Solved CPU or something else overheating

December 16, 2013 at 19:05:59
Specs: win 7, AMD FX-6300/8GB DDR3
Temp recording
I bought a AMD FX 6300 black CPU. I installed it turn it on and than it's idle temperature was a bit suspicious at 40* (Celsius). First i thought it must be hotter it has 4 more cores than my previous cpu. But than i noticed when i started a game temperature shot up to 50* instantly and then even higher. I read that on this 6-core is quite alright up to 65* but no more. While i was playing i noticed the game started working badly and then crashed so being an old amd user i reached in to the case (the side of my case is always missing due to laziness) and felt the heatwave after shutting down i everething was worm cpu, chipset, video card, ram could not tell what was overheating so i downloaded CPUIDHWMonitor to check all the temperatures and it shows all kinds of temperatures i never heard of like AUXTIN,TMPIN3,SYSTIN. Anyway im gonna upload a picture with the temperature readings since i turned the PC on and played a few minutes to see if anything is heating up. On the CPU im using an aftermarket cooler "GammaArcher DeepCool" because i bealive it's better than the stock one the cpu came with. The thermal paste was applied by the book not too much not too little. I dont know what to do please help. Thank you.

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✔ Best Answer
December 17, 2013 at 20:32:57
First get a better case. You need the air to enter low in the front of the case, flowing back and up through all components and out the top rear of the case. Without the side cover in place, you do not get this and have hot spots in the case. You need a case that has a decent front vent down low in the front (intake fan is optional) and a rear fan high up on the back of the machine that is 120mm. These come in different amounts of air movement (CFM) where some are especially quiet and others have especially high CFM's (cubic feet per minute) and the cheap ones are often both noisy and have little air movement. With a top mounted power supply, that is what you need, for a bottom mounted power supply, you would need another rear or top exhaust fan.

You have to be a little bit crazy to keep you from going insane.



#1
December 16, 2013 at 19:24:29
The AUXTIN temp is quite high, and it is most likely a thermal sensor on the motherboard... If the case is clear of dust and the motherboard itself isn't that hot, then it may be malfunctioning.

You've been helped by a 16 year old.


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#2
December 17, 2013 at 07:39:43
1st of all, the side panel must be kept in place for the case cooling to function properly. You're not doing your system any favors by leaving the case wide open.

2nd, what type of thermal material did you use when installing the heatsink & how did you apply it? You should have used a "middle dot". As stated in the following article, a tiny dot about the size of a grain of rice works best, a dot about the size of a bean is too much. If you did it differently, I suggest you remove the heatsink, clean off all the paste, then re-apply a fresh dab as shown.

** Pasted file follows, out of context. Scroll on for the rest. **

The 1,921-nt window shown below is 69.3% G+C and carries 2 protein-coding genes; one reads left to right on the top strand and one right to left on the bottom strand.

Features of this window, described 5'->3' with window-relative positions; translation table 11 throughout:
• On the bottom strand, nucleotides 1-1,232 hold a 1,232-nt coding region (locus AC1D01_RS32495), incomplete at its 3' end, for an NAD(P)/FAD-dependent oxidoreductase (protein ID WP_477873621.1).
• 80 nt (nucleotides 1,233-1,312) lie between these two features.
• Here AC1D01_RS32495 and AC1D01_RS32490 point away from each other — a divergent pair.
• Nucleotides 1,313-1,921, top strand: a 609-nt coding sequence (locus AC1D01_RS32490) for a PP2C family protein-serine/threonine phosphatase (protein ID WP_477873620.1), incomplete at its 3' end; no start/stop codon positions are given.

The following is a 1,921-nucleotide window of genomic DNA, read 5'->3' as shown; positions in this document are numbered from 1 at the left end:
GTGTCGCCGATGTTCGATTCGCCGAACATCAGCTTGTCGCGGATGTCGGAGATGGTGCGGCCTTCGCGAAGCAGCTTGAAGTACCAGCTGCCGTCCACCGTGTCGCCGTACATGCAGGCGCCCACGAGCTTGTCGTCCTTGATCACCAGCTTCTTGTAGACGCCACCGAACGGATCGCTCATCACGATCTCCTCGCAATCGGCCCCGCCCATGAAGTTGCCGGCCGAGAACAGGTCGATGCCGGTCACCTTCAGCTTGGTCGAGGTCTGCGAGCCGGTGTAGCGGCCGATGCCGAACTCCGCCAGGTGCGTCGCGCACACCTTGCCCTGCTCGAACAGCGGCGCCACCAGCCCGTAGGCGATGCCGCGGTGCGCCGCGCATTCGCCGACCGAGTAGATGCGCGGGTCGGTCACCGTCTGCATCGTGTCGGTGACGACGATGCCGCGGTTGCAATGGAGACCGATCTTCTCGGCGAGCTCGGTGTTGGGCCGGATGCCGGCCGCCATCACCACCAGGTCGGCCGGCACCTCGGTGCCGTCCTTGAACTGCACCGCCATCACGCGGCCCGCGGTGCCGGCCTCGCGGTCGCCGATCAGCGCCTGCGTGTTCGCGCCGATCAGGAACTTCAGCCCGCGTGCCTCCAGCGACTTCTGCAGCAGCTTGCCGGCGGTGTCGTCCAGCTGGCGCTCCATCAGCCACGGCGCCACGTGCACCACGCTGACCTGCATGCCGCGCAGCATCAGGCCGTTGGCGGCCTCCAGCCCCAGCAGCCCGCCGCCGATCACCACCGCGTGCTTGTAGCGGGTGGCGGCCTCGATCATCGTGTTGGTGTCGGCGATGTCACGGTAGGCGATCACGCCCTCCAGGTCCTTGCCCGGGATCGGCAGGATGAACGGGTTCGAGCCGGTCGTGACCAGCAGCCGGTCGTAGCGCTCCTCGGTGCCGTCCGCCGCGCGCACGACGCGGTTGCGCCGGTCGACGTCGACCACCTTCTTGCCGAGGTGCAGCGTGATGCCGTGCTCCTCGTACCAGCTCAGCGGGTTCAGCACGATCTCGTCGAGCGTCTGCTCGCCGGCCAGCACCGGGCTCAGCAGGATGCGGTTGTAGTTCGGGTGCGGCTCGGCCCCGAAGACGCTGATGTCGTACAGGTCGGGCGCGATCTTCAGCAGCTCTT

http://www.hardwaresecrets.com/arti...

http://www.hardwaresecrets.com/arti...

EDIT: I forgot to look at your screencast. I don't see a problem? The CPU is 13C (min) & 47C (max). Actually, 13C (55F) seems awfully low, what is the room temp?

message edited by riider


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#3
December 17, 2013 at 09:53:41
Are you overclocking your system? If you are, stop NOW before you fry your motherboard .

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Related Solutions

#4
December 17, 2013 at 16:28:03
Check the temp readings in the BIOS & try a different monitoring program. Why aren't you using the ASRock Extreme Tuning Utility?

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#5
December 17, 2013 at 19:13:24
I found out finally what was overheating. It was and still is the cpu under stress only. I reapplied the thermal paste no change (it was applied properly already). If i close the case all im doing is bottlenecking the air intake which is bad in my case because it's an old casing vary well sealed and overhung inside with something resembling corkwood to keep it as silent as possible. I used the stock cooler the cpu came with tested it and reached the conclusion that i really need bigger cooling. And that auxtmp i don't have the slightest idea what it is but what i know is that it does not vary what so ever.

Anyway thank you for your help.


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#6
December 17, 2013 at 20:32:57
✔ Best Answer
First get a better case. You need the air to enter low in the front of the case, flowing back and up through all components and out the top rear of the case. Without the side cover in place, you do not get this and have hot spots in the case. You need a case that has a decent front vent down low in the front (intake fan is optional) and a rear fan high up on the back of the machine that is 120mm. These come in different amounts of air movement (CFM) where some are especially quiet and others have especially high CFM's (cubic feet per minute) and the cheap ones are often both noisy and have little air movement. With a top mounted power supply, that is what you need, for a bottom mounted power supply, you would need another rear or top exhaust fan.

You have to be a little bit crazy to keep you from going insane.


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